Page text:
This Friday, May 20, Apologia Live author & speaker, Zan Tyler will host a session at The Old Schoolhouse Magazine's Schoolhouse Expo from 6:30-7:30 pm ET. If you are unable to attend, you can catch the recorded version via the Expo To Go option offered by TOS. Check out Zan's article below. She shares some advice for getting through the month of May as many of us wind down another homeschool year.
Celebrating Motherhood, Big Events, and Summer Vacation
By Zan Tyler
How was your Mother’s Day this year? For me, Mother’s Days are like birthdays: some come and go with little fanfare, there are a few I would like to forget, and others become a memory I will cherish forever.
My first Mother’s Day in 1978 fell in the cherish-forever category. Author Sarah Ban Breathnach said, "The new mother holding her first miracle enjoys the best Mother’s Day." I celebrated my first Mother’s Day in the hospital, holding that first miracle, just two days old. I have been celebrating motherhood and family life ever since.
Fast forward to Mother’s Day 1993, which I remember for an entirely different reason. We had just moved to the country, and our new home included access to a nearby pond. My sons were 14 and 12 and my daughter was 5 (too young to know better). That year my husband and children gave me portable fishing chairs for my Mother’s Day present. I remember them vividly because I hate fishing! The thought of Joe, Ty, and John seriously trying to convince me why I would really love not one, but three, fishing chairs still makes me laugh out loud. (Hmmm … three of them, three chairs. What an odd coincidence.) They knew they could get away with it, though, because they also gave me what I reallywanted — handwritten letters assuring me of their undying love and constant affection.
Fourteen years later, I celebrated my last Mother’s Day with my own precious mother, who is now with the Lord. What a bittersweet memory that is. This year, Mother’s Day weekend witnessed my daughter graduating from college in Kentucky and my son graduating from law school in Virginia — on the same day!
Speaking of memorable days and big events…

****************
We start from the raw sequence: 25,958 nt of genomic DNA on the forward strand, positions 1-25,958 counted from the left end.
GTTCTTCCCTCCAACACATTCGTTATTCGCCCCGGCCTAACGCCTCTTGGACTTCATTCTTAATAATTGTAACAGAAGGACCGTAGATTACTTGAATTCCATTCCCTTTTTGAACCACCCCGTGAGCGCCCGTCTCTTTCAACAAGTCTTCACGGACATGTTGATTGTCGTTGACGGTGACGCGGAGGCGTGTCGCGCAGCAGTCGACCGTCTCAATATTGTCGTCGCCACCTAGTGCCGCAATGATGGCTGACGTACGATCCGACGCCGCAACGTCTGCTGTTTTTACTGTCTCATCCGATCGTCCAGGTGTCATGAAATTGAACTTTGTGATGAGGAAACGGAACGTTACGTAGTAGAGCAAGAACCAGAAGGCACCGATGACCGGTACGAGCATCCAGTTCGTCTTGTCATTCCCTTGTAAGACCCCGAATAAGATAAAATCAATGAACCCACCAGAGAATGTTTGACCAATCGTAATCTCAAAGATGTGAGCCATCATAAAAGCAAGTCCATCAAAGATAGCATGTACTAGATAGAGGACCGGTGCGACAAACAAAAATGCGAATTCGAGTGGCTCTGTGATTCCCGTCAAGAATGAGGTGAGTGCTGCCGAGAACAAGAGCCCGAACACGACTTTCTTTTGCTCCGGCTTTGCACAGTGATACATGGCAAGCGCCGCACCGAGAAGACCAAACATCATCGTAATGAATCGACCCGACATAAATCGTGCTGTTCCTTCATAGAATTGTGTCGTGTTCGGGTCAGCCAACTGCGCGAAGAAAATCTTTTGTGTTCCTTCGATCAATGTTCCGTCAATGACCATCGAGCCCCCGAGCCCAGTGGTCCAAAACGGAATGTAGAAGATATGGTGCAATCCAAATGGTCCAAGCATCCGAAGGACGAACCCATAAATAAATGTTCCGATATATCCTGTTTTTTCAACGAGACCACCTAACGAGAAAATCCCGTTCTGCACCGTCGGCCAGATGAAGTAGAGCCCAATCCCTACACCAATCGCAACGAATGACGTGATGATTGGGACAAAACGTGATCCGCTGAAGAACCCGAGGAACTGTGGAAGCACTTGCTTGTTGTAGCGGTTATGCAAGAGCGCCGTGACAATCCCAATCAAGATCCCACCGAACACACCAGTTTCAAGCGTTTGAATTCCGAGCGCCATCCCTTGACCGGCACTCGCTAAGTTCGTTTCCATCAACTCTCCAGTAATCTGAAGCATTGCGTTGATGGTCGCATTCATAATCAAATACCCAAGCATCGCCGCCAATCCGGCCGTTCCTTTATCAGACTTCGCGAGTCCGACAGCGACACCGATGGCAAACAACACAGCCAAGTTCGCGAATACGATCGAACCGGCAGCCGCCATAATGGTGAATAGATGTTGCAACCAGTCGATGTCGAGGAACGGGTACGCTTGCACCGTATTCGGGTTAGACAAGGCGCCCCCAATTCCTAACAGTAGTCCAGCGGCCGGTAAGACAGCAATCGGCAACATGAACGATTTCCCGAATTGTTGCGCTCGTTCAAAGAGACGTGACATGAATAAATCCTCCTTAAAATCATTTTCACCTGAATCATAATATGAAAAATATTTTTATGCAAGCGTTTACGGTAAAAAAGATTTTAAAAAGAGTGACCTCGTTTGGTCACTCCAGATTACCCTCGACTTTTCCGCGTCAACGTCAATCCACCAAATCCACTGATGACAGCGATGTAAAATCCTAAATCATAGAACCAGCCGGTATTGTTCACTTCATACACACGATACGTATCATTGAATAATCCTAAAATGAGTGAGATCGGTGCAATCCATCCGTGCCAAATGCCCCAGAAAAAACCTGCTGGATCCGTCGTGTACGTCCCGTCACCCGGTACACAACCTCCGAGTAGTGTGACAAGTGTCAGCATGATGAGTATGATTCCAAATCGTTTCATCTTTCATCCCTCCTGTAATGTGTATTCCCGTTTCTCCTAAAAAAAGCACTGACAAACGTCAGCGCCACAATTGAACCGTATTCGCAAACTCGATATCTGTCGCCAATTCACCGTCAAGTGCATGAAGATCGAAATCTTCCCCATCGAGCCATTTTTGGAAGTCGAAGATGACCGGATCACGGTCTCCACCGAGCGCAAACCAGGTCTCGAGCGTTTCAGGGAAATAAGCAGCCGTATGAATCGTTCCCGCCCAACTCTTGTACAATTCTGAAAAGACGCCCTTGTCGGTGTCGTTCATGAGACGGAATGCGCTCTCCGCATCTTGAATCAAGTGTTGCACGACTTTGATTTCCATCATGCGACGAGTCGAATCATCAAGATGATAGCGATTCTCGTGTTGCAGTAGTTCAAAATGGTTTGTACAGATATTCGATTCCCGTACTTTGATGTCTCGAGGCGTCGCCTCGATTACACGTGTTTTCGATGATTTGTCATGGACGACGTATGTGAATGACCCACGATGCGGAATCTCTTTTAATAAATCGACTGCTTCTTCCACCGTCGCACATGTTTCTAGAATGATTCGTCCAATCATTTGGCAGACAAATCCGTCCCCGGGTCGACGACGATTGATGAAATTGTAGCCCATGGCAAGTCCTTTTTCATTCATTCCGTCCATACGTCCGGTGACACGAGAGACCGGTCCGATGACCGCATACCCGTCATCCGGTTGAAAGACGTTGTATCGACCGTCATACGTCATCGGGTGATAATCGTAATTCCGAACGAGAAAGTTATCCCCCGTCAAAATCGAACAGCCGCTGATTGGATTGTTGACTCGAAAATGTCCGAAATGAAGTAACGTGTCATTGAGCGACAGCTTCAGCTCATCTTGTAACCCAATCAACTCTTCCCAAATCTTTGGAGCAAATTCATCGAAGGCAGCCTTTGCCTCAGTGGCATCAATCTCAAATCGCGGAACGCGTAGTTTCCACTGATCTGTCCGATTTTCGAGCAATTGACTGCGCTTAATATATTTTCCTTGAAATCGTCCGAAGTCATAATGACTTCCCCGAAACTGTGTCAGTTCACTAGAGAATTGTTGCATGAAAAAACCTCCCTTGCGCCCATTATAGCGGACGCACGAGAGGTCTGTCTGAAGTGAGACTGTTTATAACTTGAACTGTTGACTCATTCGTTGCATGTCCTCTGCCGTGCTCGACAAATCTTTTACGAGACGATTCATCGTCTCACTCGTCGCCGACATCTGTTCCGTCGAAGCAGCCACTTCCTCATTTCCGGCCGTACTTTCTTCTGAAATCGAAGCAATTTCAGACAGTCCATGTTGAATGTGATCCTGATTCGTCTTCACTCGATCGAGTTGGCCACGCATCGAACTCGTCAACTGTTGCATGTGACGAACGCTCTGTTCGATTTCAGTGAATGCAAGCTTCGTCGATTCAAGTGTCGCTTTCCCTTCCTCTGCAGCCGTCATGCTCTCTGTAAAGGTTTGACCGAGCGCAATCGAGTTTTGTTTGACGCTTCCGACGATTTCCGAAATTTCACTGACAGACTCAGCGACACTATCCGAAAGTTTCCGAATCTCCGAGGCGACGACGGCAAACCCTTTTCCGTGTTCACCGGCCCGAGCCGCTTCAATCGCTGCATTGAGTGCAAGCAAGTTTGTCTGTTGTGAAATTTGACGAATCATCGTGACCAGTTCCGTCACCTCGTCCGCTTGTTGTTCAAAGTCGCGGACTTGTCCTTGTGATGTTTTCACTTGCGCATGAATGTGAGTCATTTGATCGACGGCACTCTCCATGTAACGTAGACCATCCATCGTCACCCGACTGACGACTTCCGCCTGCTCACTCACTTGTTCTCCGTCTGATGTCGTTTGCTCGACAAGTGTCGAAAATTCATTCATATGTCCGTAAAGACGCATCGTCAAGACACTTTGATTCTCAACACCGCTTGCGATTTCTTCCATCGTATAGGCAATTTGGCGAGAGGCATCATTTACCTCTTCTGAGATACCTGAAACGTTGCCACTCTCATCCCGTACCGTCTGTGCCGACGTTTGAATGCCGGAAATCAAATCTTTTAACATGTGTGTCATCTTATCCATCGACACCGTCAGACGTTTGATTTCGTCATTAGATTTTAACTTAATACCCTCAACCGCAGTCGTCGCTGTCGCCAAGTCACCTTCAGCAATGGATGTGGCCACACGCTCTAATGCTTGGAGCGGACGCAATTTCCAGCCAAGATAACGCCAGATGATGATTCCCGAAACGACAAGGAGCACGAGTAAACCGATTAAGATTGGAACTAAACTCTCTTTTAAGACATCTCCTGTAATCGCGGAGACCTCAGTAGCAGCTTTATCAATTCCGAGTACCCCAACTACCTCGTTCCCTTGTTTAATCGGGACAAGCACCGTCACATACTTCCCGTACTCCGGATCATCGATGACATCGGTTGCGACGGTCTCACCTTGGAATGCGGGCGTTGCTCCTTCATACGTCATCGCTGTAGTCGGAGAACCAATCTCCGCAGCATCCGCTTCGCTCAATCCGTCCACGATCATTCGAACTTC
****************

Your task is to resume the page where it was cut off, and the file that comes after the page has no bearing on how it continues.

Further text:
How many big events can one month host? In addition to Mother’s Day, May is famous for graduations, baseball tournaments, swim meets, music recitals, soccer playoffs, dance recitals, state homeschool conventions — the list goes on ad infinitum. Homeschooling parents have the added pressure of trying to finish the school year in the midst of all this craziness.
How can you make it through May and keep your sanity?
- Remember to celebrate and give thanks. In 1914 President Woodrow Wilson declared Mother’s Day to be a time of "public expression of our love and reverence for the mothers of our country." It is a good reminder to stop, and in the midst of our bustling lives, take time to reflect upon and celebrate the important and often intangible aspects of life. We don’t have to relegate this to one day a year: as Christians we should set aside time daily (even in the midst of May’s busyness) to spend with God — reading His Word, celebrating His goodness to us in Christ, casting our cares upon Him, and giving Him thanks in all things. Celebration and thankfulness have a way of transforming our attitudes and helping us focus on the important rather than the urgent.
- Remember to remember. Journaling helps you recall things (like Mother’s Day celebrations) that you think you will always remember, but promptly forget. Journaling also helps put life in perspective. It allows you to chronicle and reflect on the significant and mundane, noting God’s faithfulness in the midst of both. And you don’t have to journal every day or even every week to benefit from it.